Borghetti plots a Qantas coup

Virgin is seeking a larger chunk of Australia's lucrative, Qantas-dominated business traveller market. But the airline's strategy is more likely to be a gradual one rather than an all-out capacity war.

The threats of a capacity war between Qantas and Virgin Australia could be just posturing but may also be the signal for an escalation in hostilities as Virgin’s John Borghetti seeks to use his intimate understanding of Qantas to boost his strategy of breaking its stranglehold on business travellers.

In the past few days, coinciding with imminent delivery of Virgin’s two new Airbus A330s, Borghetti has been talking up his plans to increase capacity and frequencies on the core triangle of routes between Melbourne, Sydney and Brisbane as he introduces more business class product on those routes.

Qantas’ Alan Joyce has responded by saying he, too, will increase capacity in response and do whatever it takes to defend the 65 per cent Qantas/Jetstar domestic market share – its ‘’line in the sand’’ – that Qantas has long believed optimises its economics. Qantas has demonstrated in the past that it will dump capacity onto the key domestic routes rather than allow any threat to its dominant share.

Borghetti, who was involved in defending Qantas’ position against a number of attempts by low-cost-carriers to enter the domestic market, would be only too aware that Qantas will match, and probably raise, any attempt by Virgin to significantly increase its share and that Qantas does have the ability to deploy both its domestic brands to defend its position.

It could be that he was simply drumming up some visibility for the expansion of its A330 fleet. Virgin will have five of the planes, featuring lie-flat business class seating, by the end of the year. The two new planes will be in service by the middle of next month. There are industry-based reports, however, that support the view that Virgin’s planned ramp-up in its capacity is very real.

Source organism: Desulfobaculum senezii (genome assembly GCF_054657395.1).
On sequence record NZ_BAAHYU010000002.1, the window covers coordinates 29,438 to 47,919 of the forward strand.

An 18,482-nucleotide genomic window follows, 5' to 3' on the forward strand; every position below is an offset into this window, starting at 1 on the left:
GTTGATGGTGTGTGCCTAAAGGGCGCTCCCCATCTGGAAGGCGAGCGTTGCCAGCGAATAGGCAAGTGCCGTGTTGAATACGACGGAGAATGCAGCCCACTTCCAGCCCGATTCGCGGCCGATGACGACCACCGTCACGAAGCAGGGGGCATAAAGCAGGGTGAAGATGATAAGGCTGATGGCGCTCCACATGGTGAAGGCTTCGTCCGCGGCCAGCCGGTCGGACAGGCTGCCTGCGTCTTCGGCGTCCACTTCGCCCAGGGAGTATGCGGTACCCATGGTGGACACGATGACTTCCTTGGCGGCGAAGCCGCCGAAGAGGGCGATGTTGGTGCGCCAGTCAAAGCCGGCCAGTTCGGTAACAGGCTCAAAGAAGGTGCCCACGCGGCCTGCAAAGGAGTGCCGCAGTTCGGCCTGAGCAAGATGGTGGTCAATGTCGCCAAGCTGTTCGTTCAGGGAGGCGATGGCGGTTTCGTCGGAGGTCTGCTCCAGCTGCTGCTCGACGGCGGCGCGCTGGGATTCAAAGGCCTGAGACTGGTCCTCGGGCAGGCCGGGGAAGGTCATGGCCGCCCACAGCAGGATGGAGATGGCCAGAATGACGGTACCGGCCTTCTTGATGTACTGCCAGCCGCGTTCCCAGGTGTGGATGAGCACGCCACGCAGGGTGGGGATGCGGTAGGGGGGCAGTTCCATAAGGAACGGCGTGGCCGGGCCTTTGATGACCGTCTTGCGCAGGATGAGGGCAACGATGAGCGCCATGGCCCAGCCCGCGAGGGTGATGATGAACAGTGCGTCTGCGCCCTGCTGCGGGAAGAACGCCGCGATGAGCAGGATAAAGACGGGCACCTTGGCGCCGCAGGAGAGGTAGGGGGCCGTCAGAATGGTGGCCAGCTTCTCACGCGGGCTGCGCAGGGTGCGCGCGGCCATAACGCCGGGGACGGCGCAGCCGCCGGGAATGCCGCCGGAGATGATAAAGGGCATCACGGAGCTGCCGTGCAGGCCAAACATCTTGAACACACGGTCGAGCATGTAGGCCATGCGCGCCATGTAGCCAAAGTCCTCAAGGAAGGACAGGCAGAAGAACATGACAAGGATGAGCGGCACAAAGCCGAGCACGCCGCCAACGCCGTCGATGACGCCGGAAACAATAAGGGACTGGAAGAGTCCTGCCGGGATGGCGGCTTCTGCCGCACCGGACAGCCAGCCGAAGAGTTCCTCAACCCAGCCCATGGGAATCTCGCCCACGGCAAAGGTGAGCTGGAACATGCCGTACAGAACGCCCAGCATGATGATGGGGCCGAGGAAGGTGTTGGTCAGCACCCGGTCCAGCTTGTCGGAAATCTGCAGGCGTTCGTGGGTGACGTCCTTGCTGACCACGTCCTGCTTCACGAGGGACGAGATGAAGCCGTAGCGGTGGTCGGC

Capacity and price-led competition between airlines can be quite destructive, with the potential for both load factors and yields to be trashed. Borghetti is too experienced an airline executive, and too familiar with Qantas’ approach to dealing with upstarts, however, to simply ignite a clash that creates mutual destruction of value.

Thus far the Virgin ambition has been to avoid a full-scale confrontation with Qantas while trying to grab a slice of its business passenger market and the yield premium that proffers. It has been able to under-cut Qantas on price in the knowledge that Qantas won’t damage its entire yield structure by over-reacting to what has been a relatively modest Virgin business class capacity.

So far the strategy has been quite successful. While its load factors have slipped since it has added capacity at a rate ahead of the growth in passenger volumes, the premium yields it has gained on those routes where it has introduced a business class have more than offset that. Its revenues from travel management companies and governments have been rising rapidly.

Once it has more premium capacity available – as it will have from next month – Virgin will be able to broaden and deepen its push into business class travel. Relative to Qantas, however, it will still have only limited premium capacity in the market.

That is consistent with Borghetti’s ambition of gradually edging Virgin’s share of the corporate and government market up to 15 to 20 per cent rather than with a full-scale price and capacity war that Virgin doesn’t currently have the profitability to win.

While Borghetti has been quoted as saying that no-one has a God-given right to any particular level of market share – a response to the Qantas line-in-the-sand – he’s far more focused on improving Virgin’s profitability than he is on simple market share goals.

If he can pick up a slice of the business and government market by adding premium capacity, the yield improvement should offset the dilution of load factors. Additional capacity, therefore, is designed to allow the increased flight frequencies essential to attracting business travellers rather than by market share ambitions.

If Qantas’ response is to also add capacity, and discount its business class seats and weaken its own profitability, that would be a bonus – provided he doesn’t inadvertently spark an all-out capacity and price war that the far bigger and more diversified Qantas is better-equipped to survive.